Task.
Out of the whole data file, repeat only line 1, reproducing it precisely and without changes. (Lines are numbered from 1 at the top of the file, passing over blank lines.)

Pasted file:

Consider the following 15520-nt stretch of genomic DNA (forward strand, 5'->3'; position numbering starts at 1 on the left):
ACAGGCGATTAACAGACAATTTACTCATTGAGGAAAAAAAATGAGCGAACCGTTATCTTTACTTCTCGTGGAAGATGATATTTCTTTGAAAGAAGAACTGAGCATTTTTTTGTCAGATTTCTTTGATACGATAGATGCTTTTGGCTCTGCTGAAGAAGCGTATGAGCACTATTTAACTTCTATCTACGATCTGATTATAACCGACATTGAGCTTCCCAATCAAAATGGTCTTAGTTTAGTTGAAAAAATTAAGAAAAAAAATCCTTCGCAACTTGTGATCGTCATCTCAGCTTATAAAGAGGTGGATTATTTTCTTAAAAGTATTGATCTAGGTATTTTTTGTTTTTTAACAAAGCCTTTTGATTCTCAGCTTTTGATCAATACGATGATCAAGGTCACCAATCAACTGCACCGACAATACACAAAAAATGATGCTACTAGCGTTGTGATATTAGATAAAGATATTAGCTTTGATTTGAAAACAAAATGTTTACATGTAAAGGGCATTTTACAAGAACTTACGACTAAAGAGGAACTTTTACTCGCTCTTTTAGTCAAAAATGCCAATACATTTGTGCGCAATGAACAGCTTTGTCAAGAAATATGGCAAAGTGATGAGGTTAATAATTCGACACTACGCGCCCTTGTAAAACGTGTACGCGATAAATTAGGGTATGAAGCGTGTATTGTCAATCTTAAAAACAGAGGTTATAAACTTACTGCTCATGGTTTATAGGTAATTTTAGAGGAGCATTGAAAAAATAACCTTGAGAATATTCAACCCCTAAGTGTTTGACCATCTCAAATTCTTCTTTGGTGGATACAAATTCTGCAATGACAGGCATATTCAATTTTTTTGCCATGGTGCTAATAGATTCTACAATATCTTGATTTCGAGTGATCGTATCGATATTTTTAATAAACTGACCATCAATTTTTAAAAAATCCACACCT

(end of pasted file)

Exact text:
Consider the following 15520-nt stretch of genomic DNA (forward strand, 5'->3'; position numbering starts at 1 on the left):